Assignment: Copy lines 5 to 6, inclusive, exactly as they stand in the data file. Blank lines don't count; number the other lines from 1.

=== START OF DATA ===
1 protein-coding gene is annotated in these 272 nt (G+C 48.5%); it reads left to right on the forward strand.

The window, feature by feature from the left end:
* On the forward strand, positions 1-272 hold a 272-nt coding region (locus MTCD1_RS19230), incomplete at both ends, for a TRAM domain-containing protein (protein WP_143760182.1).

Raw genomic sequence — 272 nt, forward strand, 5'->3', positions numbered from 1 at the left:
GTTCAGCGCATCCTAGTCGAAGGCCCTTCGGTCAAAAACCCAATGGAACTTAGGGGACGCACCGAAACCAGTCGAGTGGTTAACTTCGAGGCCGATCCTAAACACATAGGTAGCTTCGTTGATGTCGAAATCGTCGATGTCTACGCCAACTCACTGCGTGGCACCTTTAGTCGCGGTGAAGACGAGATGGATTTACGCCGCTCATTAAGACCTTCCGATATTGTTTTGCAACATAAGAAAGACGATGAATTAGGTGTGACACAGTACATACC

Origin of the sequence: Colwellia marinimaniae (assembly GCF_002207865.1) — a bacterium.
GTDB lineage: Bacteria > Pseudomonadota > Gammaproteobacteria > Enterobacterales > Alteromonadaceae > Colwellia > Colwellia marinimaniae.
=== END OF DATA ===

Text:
GTTCAGCGCATCCTAGTCGAAGGCCCTTCGGTCAAAAACCCAATGGAACTTAGGGGACGCACCGAAACCAGTCGAGTGGTTAACTTCGAGGCCGATCCTAAACACATAGGTAGCTTCGTTGATGTCGAAATCGTCGATGTCTACGCCAACTCACTGCGTGGCACCTTTAGTCGCGGTGAAGACGAGATGGATTTACGCCGCTCATTAAGACCTTCCGATATTGTTTTGCAACATAAGAAAGACGATGAATTAGGTGTGACACAGTACATACC

Origin of the sequence: Colwellia marinimaniae (assembly GCF_002207865.1) — a bacterium.